White Paper – thirdlady226

Organized Content Descriptions

  • There isn’t inherent “meaning” in anything.

We tend to let life pass us by, accrediting everything that happens as part of some “bigger picture,” and we tend to think that if our lives feel empty and without goals, it’s supposed to be that way. But life is more specific than that. “Meaning” is a term in and of itself that’s up for interpretation, and how we create meaning in our lives is how we interpret what meaning means to us. Our specific talents and goals and what we do to work for them create purpose in our lives. We alone give ourselves purpose; that is no one elses’ to give or take away from us.

  • Meaning – and therefore happiness and fulfillment – can be created even among the worst situations.

No matter what goes on around us in our lives, whether happy or tragic, we can stick to our personal goals by focusing on what they mean to our lives and our state of existence. By giving ourselves goals, and a bigger personal picture to paint, we can give ourselves focus, priorities, and a purpose. We won’t get dragged down more than necessary, or get blown around to the point where we lose sight of everything we’re doing in our lives, just because something different gets thrown our way.

Working Hypothesis 1

Happiness doesn’t exist in and of itself. It only comes into being in each person’s individual life. No one can give it to us, no one can take it away. We create it for ourselves, and it only comes through finding our meaning and/or true calling in life, and creating goals that thusly help us reach that meaning.

Working Hypothesis 2

It is entirely possible to go through life without ever reaching a state of true happiness. Even with a job, a car, a nice house, a family…everything that can be normal dreams and goals, an individual sense of purpose might not be achieved if one is not willing to put in the work and the effort to create an optimal life.

Topics for Smaller Papers

  • Finding Meaning Starts with Loving Yourself

We cannot fully form our goals to find our meaning in life if we don’t fully accept who are. We can’t accurately assess our personal talents, needs, and wants, if we are clouded with self-doubt.

  • Our Meaning Should Spread Beyond Ourselves

Once we hopefully accomplish the task of creating a well-balanced, purposeful life, we shouldn’t keep it to ourselves. True happiness will spill out, motivating others to then create their own meaning and happiness.

Current State of the Research

I have my ideas pretty well outlined, I’m in the process of finding more sources to back up my claims as this could be seen as somewhat of a cliche topic. I do believe, however, that it is an important one. I really want to stress that a purposeful life entails hard work, especially in today’s world of instant gratification.

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3 Responses to White Paper – thirdlady226

  1. thirdlady226 says:

    Feedback was requested.

    Feedback provided.
    —DSH

    Like

  2. davidbdale says:

    Inherent Meaning.
    There isn’t any. Judging from your natural writing skills, I have some confidence that you may be the first student ever to make this topic work, thirdlady. While it’s still vague, this first paragraph comes close to making sense out of the jangle of abstract terms that afflict the discussion of happiness, contentment, fulfillment, and Meaning In Life. Encouraging.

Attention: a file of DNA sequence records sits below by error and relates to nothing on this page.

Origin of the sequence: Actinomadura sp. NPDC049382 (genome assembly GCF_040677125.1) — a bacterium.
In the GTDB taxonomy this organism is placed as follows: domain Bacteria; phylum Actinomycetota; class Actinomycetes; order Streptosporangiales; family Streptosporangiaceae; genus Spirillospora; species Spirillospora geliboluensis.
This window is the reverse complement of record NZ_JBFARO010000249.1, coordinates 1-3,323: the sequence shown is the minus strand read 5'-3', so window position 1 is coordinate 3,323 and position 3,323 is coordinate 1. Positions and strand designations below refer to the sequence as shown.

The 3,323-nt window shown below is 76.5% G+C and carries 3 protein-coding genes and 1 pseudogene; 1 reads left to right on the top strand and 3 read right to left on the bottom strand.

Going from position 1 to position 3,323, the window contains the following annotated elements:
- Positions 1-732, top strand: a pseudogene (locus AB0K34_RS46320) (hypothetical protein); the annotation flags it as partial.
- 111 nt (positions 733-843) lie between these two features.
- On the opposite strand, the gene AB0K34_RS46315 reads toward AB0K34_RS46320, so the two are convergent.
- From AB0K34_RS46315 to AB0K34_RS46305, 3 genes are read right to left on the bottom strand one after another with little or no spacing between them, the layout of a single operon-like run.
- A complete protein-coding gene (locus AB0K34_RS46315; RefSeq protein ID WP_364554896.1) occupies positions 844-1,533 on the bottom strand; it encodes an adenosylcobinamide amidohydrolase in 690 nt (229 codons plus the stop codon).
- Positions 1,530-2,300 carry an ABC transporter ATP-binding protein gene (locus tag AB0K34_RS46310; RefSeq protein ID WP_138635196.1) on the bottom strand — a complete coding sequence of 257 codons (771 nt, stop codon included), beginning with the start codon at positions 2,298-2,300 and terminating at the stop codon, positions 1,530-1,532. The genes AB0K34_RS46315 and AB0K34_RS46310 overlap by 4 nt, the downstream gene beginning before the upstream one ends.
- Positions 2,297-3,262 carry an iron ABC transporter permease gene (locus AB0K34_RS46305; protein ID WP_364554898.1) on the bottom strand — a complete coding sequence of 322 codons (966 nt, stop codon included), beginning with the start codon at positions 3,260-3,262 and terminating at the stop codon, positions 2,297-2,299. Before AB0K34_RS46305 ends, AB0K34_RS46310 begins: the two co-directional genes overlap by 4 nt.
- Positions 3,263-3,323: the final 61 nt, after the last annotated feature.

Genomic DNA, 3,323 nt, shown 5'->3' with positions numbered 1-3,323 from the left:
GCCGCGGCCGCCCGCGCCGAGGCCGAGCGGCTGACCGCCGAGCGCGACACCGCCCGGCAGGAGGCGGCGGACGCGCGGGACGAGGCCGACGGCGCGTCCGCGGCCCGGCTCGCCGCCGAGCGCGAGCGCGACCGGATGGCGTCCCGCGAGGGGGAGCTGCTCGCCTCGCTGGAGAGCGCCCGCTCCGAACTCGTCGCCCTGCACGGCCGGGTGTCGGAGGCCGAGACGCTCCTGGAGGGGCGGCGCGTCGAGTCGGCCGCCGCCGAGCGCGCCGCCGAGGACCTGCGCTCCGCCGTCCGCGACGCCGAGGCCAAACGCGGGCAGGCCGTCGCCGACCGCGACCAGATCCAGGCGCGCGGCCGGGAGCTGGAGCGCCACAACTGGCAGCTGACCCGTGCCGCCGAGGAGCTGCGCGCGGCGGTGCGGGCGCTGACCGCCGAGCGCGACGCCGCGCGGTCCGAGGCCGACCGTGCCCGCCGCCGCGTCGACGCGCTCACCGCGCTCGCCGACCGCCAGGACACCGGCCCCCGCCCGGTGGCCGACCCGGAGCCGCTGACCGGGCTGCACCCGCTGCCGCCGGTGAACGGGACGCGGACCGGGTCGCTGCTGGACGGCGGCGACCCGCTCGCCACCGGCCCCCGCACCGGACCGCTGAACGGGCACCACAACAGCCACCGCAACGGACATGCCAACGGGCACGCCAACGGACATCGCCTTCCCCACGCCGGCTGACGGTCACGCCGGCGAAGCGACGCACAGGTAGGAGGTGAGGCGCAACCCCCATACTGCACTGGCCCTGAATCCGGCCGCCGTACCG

Worst conditions. Hopelessly vague.

    Hypothesis 1.
    Our true calling is our meaning in life? Finding and pursuing our calling achieves happiness? Or is it reaching that goal that provides happiness? Accomplishment or pursuit? You must at least make that choice, thirdlady; otherwise, you don’t have an hypothesis.

    Hypothesis 2.
    Certainly agree with the beginning premise. Plenty of “successful” people lack happiness. But the next step, “creating an optimal life,” is the tricky part. How does it differ from “normal dreams and goals”? Also, does it worry you at all that this thesis might have been created by a self-help guru whose “optimal life” consists of selling dreams of true happiness to motivational speech audiences and book-buyers?

    Smaller Papers.
    I’m pretty sure there are solid psychological premises beneath the arguments of the self-help industry, thirdlady, but I haven’t seen anything in this White Paper so far that qualifies it as a research paper. You’ll find lots of people making claims about what “we must do” to achieve “our true life goals,” but those claims simply can’t be proved or disproved, making them poor candidates for academic argument.

    Quantify and verify if you want to avoid the vagueness and abstract conclusions of your predecessors in this topic, thirdlady. You’ve demonstrated writing ability here. Now show your academic rigor and reasoning.

    Reply, please.

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  3. thirdlady226 says:

    Thanks for the compliment. I agree that a lot about this white paper is vague, I have (hopefully) made some sense out of these ideas since I wrote this, and will hopefully communicate more clearly in the portfolio paper.

    Like

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